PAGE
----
The immune system creates an antibody to the protein which prompts an immune response. The immune response can cause congestion, difficulty breathing, and other symptoms.

Want to learn more about what you eat? Here are 9 Food Documentaries on Netflix Everyone Should Watch (Have You Seen Them?)

Why Eat Gluten-Free? There Are Also Other Reasons to Consider a Gluten-Free Diet

Even if you don’t have any of the conditions above, you might still consider going gluten-free.

Gluten can be inflammatory, meaning it can cause inflammation within your digestive system. And an astonishing 80% of our immune system is housed in our digestive system.

Here’s What You Need to Know About Your Gut Microbiome

Thus, any inflammation in the digestive system will not only suppress your immune system, but will also likely cause you to feel less than great.

For example, gluten is known to cause joint pain due to inflammation. Many people who have arthritis have reported that removing gluten from their diet has resulted in less arthritic pain.

Similarly, gluten has also been shown to have a negative effect on those with thyroid disease. Recent research has shown that a gluten-free diet can help to reduce the number of antibodies associated with autoimmune thyroid disease.


Is Gluten Bad All the Time? What Are the Risks of Eating a Gluten-Free Diet?

Gluten isn’t always fundamentally bad and there are even risks involved with eating a gluten-free diet.

There is a risk of nutritional deficiency with a gluten-free diet, especially if you have celiac disease. The possible nutritional deficiencies that are common in those with celiac disease are: fiber, iron, calcium, B12, folate, zinc, vitamins A, D, E, and K.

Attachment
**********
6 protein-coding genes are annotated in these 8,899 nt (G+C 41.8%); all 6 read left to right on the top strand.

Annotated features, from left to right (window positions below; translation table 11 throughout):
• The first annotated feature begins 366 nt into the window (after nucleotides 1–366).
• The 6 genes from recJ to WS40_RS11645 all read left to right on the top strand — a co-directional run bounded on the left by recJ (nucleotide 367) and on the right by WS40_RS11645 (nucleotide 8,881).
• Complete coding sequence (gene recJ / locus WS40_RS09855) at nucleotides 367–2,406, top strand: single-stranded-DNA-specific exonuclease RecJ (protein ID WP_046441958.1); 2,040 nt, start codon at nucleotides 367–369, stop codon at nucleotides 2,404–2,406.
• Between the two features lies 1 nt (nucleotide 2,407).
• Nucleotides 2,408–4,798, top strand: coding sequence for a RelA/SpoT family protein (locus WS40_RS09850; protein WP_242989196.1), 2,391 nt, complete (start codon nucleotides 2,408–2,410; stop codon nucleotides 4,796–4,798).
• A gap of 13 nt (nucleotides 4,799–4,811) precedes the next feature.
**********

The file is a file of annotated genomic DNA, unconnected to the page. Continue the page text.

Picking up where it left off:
This is why it is highly recommended that you work with a doctor, nutritionist, or naturopath if you are adopting a gluten-free diet.

In addition, constipation is a common issue for those new to a gluten-free diet because so many foods that contain gluten are also high in fiber. You will need to eat plenty of fiber-rich fruits and vegetables on a gluten-free diet.

Why Eat Gluten-Free? The Takeaway on Adopting a Gluten-Free Diet

All of this can seem overwhelming when you are beginning to go gluten-free. Be sure to take your time and learn all that you can before you make a change. Knowledge tends to make change less stressful and anxiety-ridden.

While a gluten-free diet is restrictive, there are plenty of delicious and healthy options. Most people can enjoy a gluten-free diet without negative effects.

Lastly, be sure to be kind to yourself. You might slip up and eat something with gluten mistakenly, or you might have a bad craving and “cheat.” Either way, be kind to yourself and get back on track the next time you eat.

All included information is not intended to treat or diagnose. The views expressed are those of the author and should be attributed solely to the author. For medical questions, please consult your healthcare provider.

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Elisha Thompson

Elisha Thompson is a yogi, an academic, and an author. She is a registered yoga teacher with 400 hours of training. Aside from yoga, Elisha’s greatest passion is writing. Her new book, Yoga for Kink, will be published this year. In her spare time, she loves to travel, spend time with loved ones, eat good food, and cuddle with unicorns.